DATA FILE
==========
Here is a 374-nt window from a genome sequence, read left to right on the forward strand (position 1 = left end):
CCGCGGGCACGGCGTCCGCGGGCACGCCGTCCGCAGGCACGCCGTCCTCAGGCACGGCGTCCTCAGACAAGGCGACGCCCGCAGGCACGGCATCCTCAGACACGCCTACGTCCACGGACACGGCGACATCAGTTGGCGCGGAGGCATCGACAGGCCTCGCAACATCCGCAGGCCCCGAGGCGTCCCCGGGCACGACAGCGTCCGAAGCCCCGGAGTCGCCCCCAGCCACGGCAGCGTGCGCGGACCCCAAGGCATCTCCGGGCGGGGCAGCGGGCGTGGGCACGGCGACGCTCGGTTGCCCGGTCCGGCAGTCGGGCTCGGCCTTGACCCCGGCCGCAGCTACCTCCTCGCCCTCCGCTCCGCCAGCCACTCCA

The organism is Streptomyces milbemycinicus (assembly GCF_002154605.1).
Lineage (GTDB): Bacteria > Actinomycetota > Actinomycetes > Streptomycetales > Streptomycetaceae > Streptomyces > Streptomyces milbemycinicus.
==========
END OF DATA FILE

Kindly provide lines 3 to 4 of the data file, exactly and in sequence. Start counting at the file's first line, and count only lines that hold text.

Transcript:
The organism is Streptomyces milbemycinicus (assembly GCF_002154605.1).
Lineage (GTDB): Bacteria > Actinomycetota > Actinomycetes > Streptomycetales > Streptomycetaceae > Streptomyces > Streptomyces milbemycinicus.